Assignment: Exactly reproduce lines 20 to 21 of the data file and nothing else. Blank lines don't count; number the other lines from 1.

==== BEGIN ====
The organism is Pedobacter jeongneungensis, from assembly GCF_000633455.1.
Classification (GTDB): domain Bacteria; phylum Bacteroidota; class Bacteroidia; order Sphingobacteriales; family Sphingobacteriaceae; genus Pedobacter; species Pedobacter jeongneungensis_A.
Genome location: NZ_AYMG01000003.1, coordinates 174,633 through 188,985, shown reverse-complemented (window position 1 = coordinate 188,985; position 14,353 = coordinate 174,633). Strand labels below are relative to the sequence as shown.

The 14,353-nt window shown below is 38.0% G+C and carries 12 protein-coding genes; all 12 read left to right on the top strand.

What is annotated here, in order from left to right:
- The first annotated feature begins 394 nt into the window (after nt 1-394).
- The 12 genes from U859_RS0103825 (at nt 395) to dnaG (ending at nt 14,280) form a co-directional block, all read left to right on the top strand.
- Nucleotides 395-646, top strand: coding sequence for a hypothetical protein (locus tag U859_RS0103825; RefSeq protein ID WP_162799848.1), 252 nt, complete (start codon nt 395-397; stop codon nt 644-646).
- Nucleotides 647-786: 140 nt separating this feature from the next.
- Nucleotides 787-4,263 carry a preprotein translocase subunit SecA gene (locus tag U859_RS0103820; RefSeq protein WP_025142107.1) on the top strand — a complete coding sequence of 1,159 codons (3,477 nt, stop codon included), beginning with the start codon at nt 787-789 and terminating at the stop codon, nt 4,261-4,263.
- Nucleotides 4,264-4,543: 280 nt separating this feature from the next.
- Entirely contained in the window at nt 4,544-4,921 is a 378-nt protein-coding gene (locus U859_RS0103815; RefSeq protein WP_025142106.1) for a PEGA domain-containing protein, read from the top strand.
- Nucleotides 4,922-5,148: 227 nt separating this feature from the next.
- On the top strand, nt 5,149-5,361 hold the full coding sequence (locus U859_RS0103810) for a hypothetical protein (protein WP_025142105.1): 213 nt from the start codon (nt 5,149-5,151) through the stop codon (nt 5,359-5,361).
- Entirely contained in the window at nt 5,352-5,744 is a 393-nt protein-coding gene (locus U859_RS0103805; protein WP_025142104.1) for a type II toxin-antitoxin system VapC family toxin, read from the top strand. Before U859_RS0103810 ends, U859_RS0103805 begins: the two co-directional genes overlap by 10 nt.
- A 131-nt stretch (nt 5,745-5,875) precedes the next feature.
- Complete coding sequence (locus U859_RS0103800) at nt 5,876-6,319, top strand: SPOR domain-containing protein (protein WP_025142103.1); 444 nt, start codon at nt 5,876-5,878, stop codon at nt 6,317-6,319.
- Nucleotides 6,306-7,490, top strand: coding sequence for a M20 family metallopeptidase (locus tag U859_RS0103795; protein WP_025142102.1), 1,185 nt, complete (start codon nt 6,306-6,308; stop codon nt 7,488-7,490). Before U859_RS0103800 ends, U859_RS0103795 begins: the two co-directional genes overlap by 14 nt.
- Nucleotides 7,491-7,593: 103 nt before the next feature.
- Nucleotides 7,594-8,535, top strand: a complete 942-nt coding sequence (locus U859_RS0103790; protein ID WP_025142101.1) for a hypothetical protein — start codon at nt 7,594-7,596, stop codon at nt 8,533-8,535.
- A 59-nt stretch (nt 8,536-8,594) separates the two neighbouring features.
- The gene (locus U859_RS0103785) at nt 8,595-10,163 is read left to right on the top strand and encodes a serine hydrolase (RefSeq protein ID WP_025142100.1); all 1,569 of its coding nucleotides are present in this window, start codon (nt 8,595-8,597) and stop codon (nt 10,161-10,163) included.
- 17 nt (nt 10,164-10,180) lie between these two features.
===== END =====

- Nucleotides 7,594-8,535, top strand: a complete 942-nt coding sequence (locus U859_RS0103790; protein ID WP_025142101.1) for a hypothetical protein — start codon at nt 7,594-7,596, stop codon at nt 8,533-8,535.
- A 59-nt stretch (nt 8,536-8,594) separates the two neighbouring features.